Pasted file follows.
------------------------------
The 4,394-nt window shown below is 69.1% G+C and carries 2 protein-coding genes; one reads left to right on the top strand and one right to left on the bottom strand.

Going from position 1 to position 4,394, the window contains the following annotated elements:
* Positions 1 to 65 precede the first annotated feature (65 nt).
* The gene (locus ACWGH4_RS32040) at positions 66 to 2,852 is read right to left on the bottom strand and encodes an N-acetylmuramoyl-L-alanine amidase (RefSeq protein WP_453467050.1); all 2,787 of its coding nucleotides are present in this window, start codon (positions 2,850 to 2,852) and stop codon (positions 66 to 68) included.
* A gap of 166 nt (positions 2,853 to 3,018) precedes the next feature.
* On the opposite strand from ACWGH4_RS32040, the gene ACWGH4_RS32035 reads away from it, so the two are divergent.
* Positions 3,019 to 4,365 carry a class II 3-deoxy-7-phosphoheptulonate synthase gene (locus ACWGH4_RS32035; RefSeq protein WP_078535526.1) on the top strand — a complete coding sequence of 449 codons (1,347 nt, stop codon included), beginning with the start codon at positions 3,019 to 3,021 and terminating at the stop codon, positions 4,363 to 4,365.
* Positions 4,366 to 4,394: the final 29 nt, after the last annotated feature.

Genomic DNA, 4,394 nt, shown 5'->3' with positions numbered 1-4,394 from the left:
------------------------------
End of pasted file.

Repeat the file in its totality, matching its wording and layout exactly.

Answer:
The 4,394-nt window shown below is 69.1% G+C and carries 2 protein-coding genes; one reads left to right on the top strand and one right to left on the bottom strand.

Going from position 1 to position 4,394, the window contains the following annotated elements:
* Positions 1 to 65 precede the first annotated feature (65 nt).
* The gene (locus ACWGH4_RS32040) at positions 66 to 2,852 is read right to left on the bottom strand and encodes an N-acetylmuramoyl-L-alanine amidase (RefSeq protein WP_453467050.1); all 2,787 of its coding nucleotides are present in this window, start codon (positions 2,850 to 2,852) and stop codon (positions 66 to 68) included.
* A gap of 166 nt (positions 2,853 to 3,018) precedes the next feature.
* On the opposite strand from ACWGH4_RS32040, the gene ACWGH4_RS32035 reads away from it, so the two are divergent.
* Positions 3,019 to 4,365 carry a class II 3-deoxy-7-phosphoheptulonate synthase gene (locus ACWGH4_RS32035; RefSeq protein WP_078535526.1) on the top strand — a complete coding sequence of 449 codons (1,347 nt, stop codon included), beginning with the start codon at positions 3,019 to 3,021 and terminating at the stop codon, positions 4,363 to 4,365.
* Positions 4,366 to 4,394: the final 29 nt, after the last annotated feature.

Genomic DNA, 4,394 nt, shown 5'->3' with positions numbered 1-4,394 from the left: